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Minnesota Court Rules Separately Stated Federal Excise Tax Not Subject to Tax

Across the country, there has been a debate as to whether state tobacco tax applies to federal excise tax.  For example, in 2012, a Florida court in Micjo Inc v Florida DBPR, ruled that the wholesale sales price upon which tax is calculated does not include federal excise tax or shipping charges.  Since 2012, we have defended assessments in which states have attempted to impose tax on federal excise tax and filed refund claims when such “tax on tax” has been paid in error.

Similar to Florida, Minnesota taxes tobacco products at the rate of 95%, which is based on the “wholesale sales price” of a “tobacco product.”  Nearly identical to most states, Minnesota’s “wholesale sales price” is defined as “the price stated on the price list in effect at the time of sale for which a manufacturer or person sells a tobacco product to a distributor, exclusive of any discount promotional offer.”

The problem created by such a definition is exemplified as follows:

Tobacco $100,000

FET $80,000

Shipping $20,000

Total Invoice $200,000

Should the “wholesale sales price” include and operate to apply a state tax to the $100,000? $200,000?

That was exactly the issue in Micjo and a recent Minnesota case called Winner Tobacco v COR.  In Winner, the wholesaler argued the tax  should only be on the $100,000, not the full invoice inclusive of FET.  On August 6, 2018, the Minnesota Tax Court ruled that state tobacco tax is not due on separately stated FET.  Specifically, the Court held that for the invoices in which the FET was separately stated, Winner paid Minnesota tax on “more than the price for which a manufacturer sells a tobacco product.”

Like Florida and Minnesota, most states tax the “wholesale sales price” based on similar definitional language.  Therefore, it is likely that you or your client may be overpaying tax and entitled to a refund.  While many states do not have a tax rate as high as Minnesota’s  95%., the tax on the FET can still be substantial.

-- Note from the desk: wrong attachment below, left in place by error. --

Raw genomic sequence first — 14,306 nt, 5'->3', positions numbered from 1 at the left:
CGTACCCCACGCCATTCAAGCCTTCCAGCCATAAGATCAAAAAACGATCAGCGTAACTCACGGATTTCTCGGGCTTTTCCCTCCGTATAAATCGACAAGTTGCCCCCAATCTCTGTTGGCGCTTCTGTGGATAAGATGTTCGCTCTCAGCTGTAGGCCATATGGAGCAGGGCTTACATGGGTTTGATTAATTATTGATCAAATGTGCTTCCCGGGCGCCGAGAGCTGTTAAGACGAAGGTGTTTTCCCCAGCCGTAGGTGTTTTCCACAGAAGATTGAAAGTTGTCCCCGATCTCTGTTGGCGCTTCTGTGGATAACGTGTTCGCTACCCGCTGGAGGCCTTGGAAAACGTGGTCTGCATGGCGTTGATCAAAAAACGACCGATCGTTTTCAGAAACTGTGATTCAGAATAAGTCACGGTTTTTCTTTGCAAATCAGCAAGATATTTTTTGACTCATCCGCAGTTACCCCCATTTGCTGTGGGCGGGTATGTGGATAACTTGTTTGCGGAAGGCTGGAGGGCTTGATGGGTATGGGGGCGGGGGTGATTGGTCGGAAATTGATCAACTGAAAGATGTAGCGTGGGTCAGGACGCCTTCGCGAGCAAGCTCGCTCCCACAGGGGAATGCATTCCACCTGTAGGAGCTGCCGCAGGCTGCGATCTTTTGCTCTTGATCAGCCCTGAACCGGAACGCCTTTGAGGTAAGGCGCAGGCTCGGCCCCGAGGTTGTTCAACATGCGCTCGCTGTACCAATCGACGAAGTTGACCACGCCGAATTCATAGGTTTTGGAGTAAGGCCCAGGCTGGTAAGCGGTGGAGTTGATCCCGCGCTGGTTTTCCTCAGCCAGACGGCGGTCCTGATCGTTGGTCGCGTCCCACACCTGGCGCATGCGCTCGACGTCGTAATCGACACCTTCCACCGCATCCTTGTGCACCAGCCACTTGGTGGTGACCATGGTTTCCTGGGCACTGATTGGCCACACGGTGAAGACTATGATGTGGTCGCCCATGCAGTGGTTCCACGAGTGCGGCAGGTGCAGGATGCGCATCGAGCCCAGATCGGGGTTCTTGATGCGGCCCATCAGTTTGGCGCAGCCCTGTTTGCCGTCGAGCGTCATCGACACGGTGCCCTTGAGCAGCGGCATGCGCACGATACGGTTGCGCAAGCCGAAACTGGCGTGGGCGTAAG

While most reputable tax professionals avoid the more obscure state taxes, like tobacco tax, our firm has the experience necessary to challenge state tobacco taxing agencies at every level from audit through protest and controversy. Wholesales tobacco tax is a unique and complex area of law requiring those in the industry to tread carefully with professional guidance during both assessment and refund denial challenges.

If you are a tobacco wholesaler located in Alaska, California, Colorado, Connecticut, Delaware, Illinois, Indiana, Iowa, Maine, Montana, New Hampshire, Oregon, North Dakota, Utah, Wisconsin, or other states with similar laws, then you may have an opportunity for a refund based on the technicality of the law discussed above.

Gerald “Jerry” Donnini II is a shareholder of the Law Offices of Moffa, Sutton, & Donnini, P.A. Mr. Donnini concentrates in the area of state and Federal tax matters, with a heavy emphasis on the tobacco, alcohol, motor fuel and related industries. He also handles a myriad of multi-state state and local tax issues. Mr. Donnini is a co-author for CCH’s Expert Treatise Library: State Sales and Use Tax and writes extensively on multi-state tax issues for SalesTaxSupport.com.  For more information please call us at 888-966-8216.